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Article
July 22, 1974

Goodpasture Syndrome With Recovery After Renal Failure

Author Affiliations

From the Department of Medicine, Yale University School of Medicine, New Haven, Conn (Drs. Strauch, Charney, and Kashgarian), and the Department of Medicine, New Britain General Hospital, New Britain, Conn (Dr. Doctorouff).

JAMA. 1974;229(4):444. doi:10.1001/jama.1974.03230420056029
Abstract

GOODPASTURE syndrome is usually characterized by fulminant glomerulonephritis and hemorrhagic pneumonitis. It is often fatal within a few months. Recovery of function in advanced renal failure is considered to be so unlikely that bilateral nephrectomy has been used in an attempt to ameliorate life-threatening pulmonary hemorrhage.1 Although several patients with mild to moderate renal insufficiency have shown stabilization or improvement, only one patient has recovered function after the onset of renal failure and that patient apparently had at least some degree of acute tubular necrosis.2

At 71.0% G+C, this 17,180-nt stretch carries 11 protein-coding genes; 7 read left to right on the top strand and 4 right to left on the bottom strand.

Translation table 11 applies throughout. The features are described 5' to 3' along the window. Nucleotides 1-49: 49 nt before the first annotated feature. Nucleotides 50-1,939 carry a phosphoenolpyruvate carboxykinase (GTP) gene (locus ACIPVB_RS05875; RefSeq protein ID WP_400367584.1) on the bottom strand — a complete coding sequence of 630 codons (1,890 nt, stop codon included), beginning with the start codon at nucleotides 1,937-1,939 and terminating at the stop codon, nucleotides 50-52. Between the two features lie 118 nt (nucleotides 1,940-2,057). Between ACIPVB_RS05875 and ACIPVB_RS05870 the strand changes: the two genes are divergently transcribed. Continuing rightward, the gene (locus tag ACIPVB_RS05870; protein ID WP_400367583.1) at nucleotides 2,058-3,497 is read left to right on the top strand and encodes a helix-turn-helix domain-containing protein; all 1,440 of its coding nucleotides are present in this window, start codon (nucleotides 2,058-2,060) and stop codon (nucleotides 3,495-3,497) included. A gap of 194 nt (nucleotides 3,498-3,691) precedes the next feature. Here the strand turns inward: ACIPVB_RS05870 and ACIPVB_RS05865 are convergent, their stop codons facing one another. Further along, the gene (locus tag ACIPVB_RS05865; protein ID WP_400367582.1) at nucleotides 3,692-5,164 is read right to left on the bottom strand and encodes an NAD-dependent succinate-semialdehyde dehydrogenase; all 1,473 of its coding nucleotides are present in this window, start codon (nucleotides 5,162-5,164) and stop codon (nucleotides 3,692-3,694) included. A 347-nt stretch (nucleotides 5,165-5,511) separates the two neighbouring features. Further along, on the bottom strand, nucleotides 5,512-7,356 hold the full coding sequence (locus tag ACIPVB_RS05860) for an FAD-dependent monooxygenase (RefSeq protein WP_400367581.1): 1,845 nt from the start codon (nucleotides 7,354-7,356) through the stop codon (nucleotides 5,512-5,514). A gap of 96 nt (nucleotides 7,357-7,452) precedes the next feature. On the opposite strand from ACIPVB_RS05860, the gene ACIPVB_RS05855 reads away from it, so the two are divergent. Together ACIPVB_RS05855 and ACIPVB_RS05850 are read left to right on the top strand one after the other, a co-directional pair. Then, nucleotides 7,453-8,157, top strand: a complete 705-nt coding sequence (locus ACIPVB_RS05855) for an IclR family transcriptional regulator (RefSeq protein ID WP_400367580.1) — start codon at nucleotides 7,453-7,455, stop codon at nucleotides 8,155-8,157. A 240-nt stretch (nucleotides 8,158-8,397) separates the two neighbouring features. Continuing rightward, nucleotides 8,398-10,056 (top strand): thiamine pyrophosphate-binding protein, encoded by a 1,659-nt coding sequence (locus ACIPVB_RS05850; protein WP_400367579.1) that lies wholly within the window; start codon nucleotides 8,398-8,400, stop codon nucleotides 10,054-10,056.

We describe a similar patient in whom pulmonary hemorrhage subsided and renal function improved over a long period of follow-up without bilateral nephrectomy.

Report of a Case  A 48-year-old man was hospitalized after several weeks of increasing dyspnea and pleuritic chest pain. In the first week, he had extensive bilateral lung infiltrates and hemoptysis. He was given 6 units of blood to maintain

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